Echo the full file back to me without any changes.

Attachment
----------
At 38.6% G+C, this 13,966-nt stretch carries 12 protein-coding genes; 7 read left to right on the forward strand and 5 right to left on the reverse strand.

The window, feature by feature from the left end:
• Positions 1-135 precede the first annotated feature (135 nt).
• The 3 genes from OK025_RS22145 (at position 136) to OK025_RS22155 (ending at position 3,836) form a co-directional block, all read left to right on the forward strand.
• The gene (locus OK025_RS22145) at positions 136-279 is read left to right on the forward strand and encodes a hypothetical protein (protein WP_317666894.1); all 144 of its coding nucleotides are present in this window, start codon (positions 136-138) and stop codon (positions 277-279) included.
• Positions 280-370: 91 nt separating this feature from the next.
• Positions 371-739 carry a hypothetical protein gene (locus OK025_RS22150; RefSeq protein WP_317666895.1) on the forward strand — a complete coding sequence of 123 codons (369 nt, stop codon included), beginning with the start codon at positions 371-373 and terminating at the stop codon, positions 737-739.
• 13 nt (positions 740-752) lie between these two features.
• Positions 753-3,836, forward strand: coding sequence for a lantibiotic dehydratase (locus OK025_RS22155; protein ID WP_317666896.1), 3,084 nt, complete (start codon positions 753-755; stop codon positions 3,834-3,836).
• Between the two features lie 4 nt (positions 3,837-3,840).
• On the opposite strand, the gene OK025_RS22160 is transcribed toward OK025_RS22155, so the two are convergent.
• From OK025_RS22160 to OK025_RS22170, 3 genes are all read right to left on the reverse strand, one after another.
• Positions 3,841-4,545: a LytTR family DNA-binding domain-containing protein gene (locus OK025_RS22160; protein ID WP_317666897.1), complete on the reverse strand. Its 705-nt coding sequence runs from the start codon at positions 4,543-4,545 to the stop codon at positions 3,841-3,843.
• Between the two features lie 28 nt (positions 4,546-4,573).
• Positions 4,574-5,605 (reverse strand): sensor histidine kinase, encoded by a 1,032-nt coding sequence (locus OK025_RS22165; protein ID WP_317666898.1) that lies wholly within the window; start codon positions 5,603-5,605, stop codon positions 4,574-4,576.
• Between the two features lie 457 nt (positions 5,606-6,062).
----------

At 38.6% G+C, this 13,966-nt stretch carries 12 protein-coding genes; 7 read left to right on the forward strand and 5 right to left on the reverse strand.

The window, feature by feature from the left end:
• Positions 1-135 precede the first annotated feature (135 nt).
• The 3 genes from OK025_RS22145 (at position 136) to OK025_RS22155 (ending at position 3,836) form a co-directional block, all read left to right on the forward strand.
• The gene (locus OK025_RS22145) at positions 136-279 is read left to right on the forward strand and encodes a hypothetical protein (protein WP_317666894.1); all 144 of its coding nucleotides are present in this window, start codon (positions 136-138) and stop codon (positions 277-279) included.
• Positions 280-370: 91 nt separating this feature from the next.
• Positions 371-739 carry a hypothetical protein gene (locus OK025_RS22150; RefSeq protein WP_317666895.1) on the forward strand — a complete coding sequence of 123 codons (369 nt, stop codon included), beginning with the start codon at positions 371-373 and terminating at the stop codon, positions 737-739.
• 13 nt (positions 740-752) lie between these two features.
• Positions 753-3,836, forward strand: coding sequence for a lantibiotic dehydratase (locus OK025_RS22155; protein ID WP_317666896.1), 3,084 nt, complete (start codon positions 753-755; stop codon positions 3,834-3,836).
• Between the two features lie 4 nt (positions 3,837-3,840).
• On the opposite strand, the gene OK025_RS22160 is transcribed toward OK025_RS22155, so the two are convergent.
• From OK025_RS22160 to OK025_RS22170, 3 genes are all read right to left on the reverse strand, one after another.
• Positions 3,841-4,545: a LytTR family DNA-binding domain-containing protein gene (locus OK025_RS22160; protein ID WP_317666897.1), complete on the reverse strand. Its 705-nt coding sequence runs from the start codon at positions 4,543-4,545 to the stop codon at positions 3,841-3,843.
• Between the two features lie 28 nt (positions 4,546-4,573).
• Positions 4,574-5,605 (reverse strand): sensor histidine kinase, encoded by a 1,032-nt coding sequence (locus OK025_RS22165; protein ID WP_317666898.1) that lies wholly within the window; start codon positions 5,603-5,605, stop codon positions 4,574-4,576.
• Between the two features lie 457 nt (positions 5,606-6,062).